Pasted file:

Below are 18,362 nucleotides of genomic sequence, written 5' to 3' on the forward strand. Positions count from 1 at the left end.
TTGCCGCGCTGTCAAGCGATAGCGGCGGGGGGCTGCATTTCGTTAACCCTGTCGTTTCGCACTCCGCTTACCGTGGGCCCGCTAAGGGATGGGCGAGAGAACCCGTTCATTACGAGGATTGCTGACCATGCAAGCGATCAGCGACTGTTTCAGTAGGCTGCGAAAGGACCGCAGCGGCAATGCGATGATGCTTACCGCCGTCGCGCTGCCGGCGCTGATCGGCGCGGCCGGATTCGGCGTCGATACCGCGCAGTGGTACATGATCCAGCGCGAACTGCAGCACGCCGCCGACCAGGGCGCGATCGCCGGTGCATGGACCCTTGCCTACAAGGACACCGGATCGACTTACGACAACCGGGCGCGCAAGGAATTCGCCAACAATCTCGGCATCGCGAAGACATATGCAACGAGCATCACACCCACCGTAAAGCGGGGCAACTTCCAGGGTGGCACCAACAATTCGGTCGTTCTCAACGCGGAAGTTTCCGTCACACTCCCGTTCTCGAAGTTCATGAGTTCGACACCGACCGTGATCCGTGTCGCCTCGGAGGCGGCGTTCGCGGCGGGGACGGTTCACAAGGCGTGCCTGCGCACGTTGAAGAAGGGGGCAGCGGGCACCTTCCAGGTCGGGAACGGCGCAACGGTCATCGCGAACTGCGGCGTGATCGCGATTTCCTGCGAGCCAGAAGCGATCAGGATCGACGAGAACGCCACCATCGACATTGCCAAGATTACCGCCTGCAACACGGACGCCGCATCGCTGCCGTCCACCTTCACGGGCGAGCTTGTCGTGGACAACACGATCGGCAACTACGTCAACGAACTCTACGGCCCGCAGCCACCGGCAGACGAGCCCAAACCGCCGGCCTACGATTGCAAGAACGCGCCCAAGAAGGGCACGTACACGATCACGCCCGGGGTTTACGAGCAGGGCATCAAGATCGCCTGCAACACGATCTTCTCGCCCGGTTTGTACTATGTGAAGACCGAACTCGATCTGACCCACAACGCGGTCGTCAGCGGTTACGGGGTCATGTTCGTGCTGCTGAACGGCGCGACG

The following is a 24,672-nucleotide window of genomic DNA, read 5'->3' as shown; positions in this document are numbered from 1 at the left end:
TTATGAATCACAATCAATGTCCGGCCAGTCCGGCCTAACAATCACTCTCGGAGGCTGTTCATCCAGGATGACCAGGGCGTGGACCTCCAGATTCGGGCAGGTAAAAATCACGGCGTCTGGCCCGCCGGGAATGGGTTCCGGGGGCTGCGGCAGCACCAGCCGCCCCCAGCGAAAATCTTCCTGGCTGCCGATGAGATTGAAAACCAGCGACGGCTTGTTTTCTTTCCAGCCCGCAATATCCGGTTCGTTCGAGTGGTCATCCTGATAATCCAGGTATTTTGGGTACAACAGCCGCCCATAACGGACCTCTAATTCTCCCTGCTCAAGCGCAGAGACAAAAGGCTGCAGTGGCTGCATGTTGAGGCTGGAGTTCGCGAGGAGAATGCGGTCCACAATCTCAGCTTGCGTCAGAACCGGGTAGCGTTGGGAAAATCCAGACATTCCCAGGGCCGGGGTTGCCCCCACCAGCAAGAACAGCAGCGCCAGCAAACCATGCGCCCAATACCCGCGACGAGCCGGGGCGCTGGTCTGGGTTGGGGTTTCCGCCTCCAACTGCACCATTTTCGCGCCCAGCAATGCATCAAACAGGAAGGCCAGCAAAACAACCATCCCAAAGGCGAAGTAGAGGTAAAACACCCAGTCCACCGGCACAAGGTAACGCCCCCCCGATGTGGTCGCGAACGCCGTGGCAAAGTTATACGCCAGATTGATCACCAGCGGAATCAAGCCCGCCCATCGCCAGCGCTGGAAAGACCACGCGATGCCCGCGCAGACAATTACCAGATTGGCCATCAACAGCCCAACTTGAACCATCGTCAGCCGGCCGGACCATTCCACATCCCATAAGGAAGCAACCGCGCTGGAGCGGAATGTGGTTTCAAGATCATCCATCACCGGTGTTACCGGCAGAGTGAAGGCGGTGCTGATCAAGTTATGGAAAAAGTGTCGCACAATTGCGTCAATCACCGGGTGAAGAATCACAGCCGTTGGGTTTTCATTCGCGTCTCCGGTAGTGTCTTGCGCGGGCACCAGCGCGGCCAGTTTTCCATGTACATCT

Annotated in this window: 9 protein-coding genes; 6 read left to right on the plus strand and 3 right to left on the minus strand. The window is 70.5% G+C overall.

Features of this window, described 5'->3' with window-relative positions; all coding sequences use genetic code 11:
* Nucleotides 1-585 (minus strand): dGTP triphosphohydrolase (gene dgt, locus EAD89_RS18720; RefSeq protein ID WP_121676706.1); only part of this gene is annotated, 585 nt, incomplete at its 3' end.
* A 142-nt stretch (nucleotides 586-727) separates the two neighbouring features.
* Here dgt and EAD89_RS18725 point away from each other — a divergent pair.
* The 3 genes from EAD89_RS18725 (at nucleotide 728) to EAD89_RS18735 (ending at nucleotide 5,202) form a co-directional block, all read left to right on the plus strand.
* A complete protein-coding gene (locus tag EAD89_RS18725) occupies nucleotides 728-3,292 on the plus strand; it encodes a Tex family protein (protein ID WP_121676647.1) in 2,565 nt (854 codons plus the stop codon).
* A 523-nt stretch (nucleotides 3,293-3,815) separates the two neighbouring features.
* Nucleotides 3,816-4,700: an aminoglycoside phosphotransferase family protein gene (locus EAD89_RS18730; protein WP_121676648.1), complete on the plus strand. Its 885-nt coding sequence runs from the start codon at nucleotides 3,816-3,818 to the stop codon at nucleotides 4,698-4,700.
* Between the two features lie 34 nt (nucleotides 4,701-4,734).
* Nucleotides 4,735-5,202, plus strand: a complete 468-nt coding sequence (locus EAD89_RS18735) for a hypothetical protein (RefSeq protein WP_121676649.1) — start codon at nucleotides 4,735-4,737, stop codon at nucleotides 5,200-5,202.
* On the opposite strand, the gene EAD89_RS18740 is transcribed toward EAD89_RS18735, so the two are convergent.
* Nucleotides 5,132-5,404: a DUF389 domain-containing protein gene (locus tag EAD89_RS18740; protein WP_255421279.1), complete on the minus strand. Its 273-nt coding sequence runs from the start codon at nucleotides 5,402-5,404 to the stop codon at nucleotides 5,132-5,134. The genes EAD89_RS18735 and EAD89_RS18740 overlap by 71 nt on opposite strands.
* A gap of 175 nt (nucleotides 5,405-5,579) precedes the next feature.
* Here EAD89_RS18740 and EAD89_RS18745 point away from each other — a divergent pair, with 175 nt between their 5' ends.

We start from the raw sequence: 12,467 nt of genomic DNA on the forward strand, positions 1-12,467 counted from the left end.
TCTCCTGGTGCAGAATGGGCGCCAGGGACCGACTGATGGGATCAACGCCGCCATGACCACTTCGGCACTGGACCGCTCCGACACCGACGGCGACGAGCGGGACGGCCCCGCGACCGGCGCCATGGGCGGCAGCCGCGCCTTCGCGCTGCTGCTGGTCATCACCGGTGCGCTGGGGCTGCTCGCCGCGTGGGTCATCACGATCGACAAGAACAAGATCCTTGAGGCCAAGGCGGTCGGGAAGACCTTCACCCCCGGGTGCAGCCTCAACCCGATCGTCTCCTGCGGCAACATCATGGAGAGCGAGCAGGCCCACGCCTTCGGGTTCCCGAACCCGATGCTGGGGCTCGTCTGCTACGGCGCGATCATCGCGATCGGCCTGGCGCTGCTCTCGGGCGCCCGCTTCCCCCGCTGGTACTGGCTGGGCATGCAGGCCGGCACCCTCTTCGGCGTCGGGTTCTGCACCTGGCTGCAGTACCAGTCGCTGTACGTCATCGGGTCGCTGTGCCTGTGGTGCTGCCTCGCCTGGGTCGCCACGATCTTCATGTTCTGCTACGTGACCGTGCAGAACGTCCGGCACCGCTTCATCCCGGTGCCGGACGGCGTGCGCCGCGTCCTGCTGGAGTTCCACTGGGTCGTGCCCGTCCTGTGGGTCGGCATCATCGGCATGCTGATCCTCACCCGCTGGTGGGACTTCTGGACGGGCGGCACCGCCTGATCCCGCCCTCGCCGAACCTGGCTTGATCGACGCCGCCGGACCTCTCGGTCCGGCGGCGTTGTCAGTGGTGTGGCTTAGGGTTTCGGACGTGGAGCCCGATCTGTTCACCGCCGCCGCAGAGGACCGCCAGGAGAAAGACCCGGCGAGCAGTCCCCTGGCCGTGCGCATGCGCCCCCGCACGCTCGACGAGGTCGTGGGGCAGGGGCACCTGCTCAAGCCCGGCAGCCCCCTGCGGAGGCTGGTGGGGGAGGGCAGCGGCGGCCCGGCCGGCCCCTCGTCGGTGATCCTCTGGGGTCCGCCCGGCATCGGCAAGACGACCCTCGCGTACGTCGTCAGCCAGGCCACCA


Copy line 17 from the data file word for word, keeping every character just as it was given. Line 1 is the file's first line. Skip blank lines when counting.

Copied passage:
* Nucleotides 5,132-5,404: a DUF389 domain-containing protein gene (locus tag EAD89_RS18740; protein WP_255421279.1), complete on the minus strand. Its 273-nt coding sequence runs from the start codon at nucleotides 5,402-5,404 to the stop codon at nucleotides 5,132-5,134. The genes EAD89_RS18735 and EAD89_RS18740 overlap by 71 nt on opposite strands.